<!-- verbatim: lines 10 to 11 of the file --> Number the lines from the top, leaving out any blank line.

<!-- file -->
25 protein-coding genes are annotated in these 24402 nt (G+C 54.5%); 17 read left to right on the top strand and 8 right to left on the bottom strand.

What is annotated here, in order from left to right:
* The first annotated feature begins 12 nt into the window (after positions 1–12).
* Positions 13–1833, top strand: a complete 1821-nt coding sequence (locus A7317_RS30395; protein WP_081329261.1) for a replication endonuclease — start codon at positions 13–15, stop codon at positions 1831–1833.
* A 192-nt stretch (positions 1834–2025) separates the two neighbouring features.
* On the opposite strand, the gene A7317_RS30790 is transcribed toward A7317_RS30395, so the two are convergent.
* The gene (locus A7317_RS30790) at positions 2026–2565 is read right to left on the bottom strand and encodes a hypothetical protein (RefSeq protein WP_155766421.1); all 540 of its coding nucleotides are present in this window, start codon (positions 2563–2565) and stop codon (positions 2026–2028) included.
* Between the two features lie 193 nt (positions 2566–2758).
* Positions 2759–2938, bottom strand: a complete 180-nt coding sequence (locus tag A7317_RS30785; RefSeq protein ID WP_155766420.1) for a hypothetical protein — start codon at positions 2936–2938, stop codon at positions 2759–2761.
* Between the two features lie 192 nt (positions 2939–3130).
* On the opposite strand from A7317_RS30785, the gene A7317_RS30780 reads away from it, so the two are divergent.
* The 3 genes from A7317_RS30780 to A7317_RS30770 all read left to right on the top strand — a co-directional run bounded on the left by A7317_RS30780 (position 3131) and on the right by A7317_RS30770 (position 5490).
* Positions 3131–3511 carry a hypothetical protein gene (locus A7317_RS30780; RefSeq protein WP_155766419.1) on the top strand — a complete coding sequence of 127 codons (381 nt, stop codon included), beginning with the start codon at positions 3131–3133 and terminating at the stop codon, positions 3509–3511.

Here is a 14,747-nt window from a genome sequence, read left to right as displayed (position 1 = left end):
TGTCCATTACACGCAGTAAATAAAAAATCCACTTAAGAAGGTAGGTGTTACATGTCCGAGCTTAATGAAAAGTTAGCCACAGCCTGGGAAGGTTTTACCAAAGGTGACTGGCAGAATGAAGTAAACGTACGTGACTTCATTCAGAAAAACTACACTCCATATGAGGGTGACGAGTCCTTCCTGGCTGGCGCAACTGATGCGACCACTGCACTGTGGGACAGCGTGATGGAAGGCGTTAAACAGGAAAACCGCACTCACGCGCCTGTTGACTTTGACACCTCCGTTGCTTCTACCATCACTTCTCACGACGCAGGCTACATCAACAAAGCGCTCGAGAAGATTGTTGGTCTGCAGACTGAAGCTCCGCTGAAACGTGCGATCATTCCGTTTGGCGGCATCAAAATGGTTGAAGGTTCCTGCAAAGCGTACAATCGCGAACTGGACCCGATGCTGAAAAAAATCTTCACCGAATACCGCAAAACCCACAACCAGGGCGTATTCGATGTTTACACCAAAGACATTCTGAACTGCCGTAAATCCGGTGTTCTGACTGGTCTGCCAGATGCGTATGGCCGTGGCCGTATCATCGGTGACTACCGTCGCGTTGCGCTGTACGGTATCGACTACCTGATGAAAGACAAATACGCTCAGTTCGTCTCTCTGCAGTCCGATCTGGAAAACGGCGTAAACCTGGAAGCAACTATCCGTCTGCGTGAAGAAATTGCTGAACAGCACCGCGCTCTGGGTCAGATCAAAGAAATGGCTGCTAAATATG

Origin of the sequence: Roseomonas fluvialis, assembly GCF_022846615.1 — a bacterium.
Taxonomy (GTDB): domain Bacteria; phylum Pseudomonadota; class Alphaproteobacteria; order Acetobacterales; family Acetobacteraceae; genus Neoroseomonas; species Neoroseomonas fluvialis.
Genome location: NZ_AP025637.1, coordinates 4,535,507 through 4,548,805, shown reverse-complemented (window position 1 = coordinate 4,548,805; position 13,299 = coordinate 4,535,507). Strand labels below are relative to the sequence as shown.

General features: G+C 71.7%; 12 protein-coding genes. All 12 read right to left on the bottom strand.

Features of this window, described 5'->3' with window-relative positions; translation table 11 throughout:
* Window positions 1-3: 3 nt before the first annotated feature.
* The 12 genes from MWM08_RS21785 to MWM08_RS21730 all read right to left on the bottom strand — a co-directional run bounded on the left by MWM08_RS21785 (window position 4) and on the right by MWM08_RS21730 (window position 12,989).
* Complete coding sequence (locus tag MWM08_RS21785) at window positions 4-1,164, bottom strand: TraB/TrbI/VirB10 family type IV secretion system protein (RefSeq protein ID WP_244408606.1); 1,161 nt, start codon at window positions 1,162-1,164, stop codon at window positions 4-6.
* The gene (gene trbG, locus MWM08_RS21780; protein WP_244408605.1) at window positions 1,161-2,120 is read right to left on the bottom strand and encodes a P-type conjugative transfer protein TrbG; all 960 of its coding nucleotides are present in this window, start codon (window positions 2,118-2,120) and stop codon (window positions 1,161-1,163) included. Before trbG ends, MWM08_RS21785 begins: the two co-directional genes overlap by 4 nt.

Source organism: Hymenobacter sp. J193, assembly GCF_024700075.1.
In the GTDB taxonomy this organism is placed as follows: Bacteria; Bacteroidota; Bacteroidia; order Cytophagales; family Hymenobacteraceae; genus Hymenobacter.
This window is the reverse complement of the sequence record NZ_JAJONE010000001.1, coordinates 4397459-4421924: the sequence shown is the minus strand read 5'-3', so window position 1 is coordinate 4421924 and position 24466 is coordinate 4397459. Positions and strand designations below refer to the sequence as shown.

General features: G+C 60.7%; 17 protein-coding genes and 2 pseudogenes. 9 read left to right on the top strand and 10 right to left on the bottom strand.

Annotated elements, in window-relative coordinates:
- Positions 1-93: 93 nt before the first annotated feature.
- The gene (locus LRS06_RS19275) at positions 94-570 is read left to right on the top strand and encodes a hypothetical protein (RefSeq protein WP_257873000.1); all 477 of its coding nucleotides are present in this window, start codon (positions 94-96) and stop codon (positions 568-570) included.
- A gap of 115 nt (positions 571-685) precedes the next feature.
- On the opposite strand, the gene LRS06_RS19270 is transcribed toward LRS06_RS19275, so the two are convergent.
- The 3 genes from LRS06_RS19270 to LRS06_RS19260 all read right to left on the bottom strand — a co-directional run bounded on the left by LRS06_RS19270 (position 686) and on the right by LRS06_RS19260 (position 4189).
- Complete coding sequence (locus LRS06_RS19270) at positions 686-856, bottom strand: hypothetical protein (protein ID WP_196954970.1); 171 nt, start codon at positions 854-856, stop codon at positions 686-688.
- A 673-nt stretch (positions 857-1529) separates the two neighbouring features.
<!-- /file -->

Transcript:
* Between the two features lie 192 nt (positions 2939–3130).
* On the opposite strand from A7317_RS30785, the gene A7317_RS30780 reads away from it, so the two are divergent.